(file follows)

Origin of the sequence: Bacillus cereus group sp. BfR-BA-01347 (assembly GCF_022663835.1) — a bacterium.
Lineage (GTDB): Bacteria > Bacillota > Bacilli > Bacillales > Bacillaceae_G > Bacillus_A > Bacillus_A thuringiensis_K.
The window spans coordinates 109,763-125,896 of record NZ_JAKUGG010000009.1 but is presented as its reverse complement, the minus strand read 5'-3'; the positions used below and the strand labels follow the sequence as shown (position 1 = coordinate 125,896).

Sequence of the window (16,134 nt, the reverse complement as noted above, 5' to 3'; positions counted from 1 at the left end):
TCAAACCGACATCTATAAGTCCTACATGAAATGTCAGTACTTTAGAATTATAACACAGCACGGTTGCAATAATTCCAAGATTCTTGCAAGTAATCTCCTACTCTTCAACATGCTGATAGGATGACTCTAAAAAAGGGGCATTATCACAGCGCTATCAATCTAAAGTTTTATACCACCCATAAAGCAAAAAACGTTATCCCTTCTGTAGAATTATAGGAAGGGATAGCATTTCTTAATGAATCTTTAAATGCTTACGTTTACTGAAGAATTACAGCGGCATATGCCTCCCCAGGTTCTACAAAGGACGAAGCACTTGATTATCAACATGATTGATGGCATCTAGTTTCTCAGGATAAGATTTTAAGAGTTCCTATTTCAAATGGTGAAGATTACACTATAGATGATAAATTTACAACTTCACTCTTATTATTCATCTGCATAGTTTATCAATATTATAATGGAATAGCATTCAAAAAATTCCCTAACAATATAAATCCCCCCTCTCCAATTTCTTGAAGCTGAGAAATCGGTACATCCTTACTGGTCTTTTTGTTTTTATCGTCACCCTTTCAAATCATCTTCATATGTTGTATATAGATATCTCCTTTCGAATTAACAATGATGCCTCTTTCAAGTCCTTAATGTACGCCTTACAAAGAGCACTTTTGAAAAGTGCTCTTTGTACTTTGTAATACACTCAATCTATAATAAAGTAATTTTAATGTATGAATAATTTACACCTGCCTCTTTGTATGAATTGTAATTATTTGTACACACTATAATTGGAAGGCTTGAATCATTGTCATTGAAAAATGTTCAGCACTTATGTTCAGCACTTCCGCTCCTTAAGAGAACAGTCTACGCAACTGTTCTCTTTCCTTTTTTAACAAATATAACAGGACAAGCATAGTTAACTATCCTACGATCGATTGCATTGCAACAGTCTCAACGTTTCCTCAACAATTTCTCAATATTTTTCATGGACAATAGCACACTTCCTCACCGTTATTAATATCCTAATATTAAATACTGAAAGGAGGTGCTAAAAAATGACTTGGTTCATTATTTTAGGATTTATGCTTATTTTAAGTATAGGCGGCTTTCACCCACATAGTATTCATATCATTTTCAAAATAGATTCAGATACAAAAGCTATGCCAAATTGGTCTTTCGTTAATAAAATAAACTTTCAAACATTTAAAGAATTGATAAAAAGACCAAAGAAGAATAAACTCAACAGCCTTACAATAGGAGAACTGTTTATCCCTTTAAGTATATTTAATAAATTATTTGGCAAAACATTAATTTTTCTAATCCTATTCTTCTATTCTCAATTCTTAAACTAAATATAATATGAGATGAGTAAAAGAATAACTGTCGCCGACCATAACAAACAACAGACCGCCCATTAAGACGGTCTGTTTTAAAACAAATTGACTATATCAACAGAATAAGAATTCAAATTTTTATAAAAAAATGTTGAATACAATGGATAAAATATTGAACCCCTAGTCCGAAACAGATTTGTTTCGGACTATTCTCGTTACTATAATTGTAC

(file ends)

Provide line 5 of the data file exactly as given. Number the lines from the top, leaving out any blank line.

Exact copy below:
TCAAACCGACATCTATAAGTCCTACATGAAATGTCAGTACTTTAGAATTATAACACAGCACGGTTGCAATAATTCCAAGATTCTTGCAAGTAATCTCCTACTCTTCAACATGCTGATAGGATGACTCTAAAAAAGGGGCATTATCACAGCGCTATCAATCTAAAGTTTTATACCACCCATAAAGCAAAAAACGTTATCCCTTCTGTAGAATTATAGGAAGGGATAGCATTTCTTAATGAATCTTTAAATGCTTACGTTTACTGAAGAATTACAGCGGCATATGCCTCCCCAGGTTCTACAAAGGACGAAGCACTTGATTATCAACATGATTGATGGCATCTAGTTTCTCAGGATAAGATTTTAAGAGTTCCTATTTCAAATGGTGAAGATTACACTATAGATGATAAATTTACAACTTCACTCTTATTATTCATCTGCATAGTTTATCAATATTATAATGGAATAGCATTCAAAAAATTCCCTAACAATATAAATCCCCCCTCTCCAATTTCTTGAAGCTGAGAAATCGGTACATCCTTACTGGTCTTTTTGTTTTTATCGTCACCCTTTCAAATCATCTTCATATGTTGTATATAGATATCTCCTTTCGAATTAACAATGATGCCTCTTTCAAGTCCTTAATGTACGCCTTACAAAGAGCACTTTTGAAAAGTGCTCTTTGTACTTTGTAATACACTCAATCTATAATAAAGTAATTTTAATGTATGAATAATTTACACCTGCCTCTTTGTATGAATTGTAATTATTTGTACACACTATAATTGGAAGGCTTGAATCATTGTCATTGAAAAATGTTCAGCACTTATGTTCAGCACTTCCGCTCCTTAAGAGAACAGTCTACGCAACTGTTCTCTTTCCTTTTTTAACAAATATAACAGGACAAGCATAGTTAACTATCCTACGATCGATTGCATTGCAACAGTCTCAACGTTTCCTCAACAATTTCTCAATATTTTTCATGGACAATAGCACACTTCCTCACCGTTATTAATATCCTAATATTAAATACTGAAAGGAGGTGCTAAAAAATGACTTGGTTCATTATTTTAGGATTTATGCTTATTTTAAGTATAGGCGGCTTTCACCCACATAGTATTCATATCATTTTCAAAATAGATTCAGATACAAAAGCTATGCCAAATTGGTCTTTCGTTAATAAAATAAACTTTCAAACATTTAAAGAATTGATAAAAAGACCAAAGAAGAATAAACTCAACAGCCTTACAATAGGAGAACTGTTTATCCCTTTAAGTATATTTAATAAATTATTTGGCAAAACATTAATTTTTCTAATCCTATTCTTCTATTCTCAATTCTTAAACTAAATATAATATGAGATGAGTAAAAGAATAACTGTCGCCGACCATAACAAACAACAGACCGCCCATTAAGACGGTCTGTTTTAAAACAAATTGACTATATCAACAGAATAAGAATTCAAATTTTTATAAAAAAATGTTGAATACAATGGATAAAATATTGAACCCCTAGTCCGAAACAGATTTGTTTCGGACTATTCTCGTTACTATAATTGTAC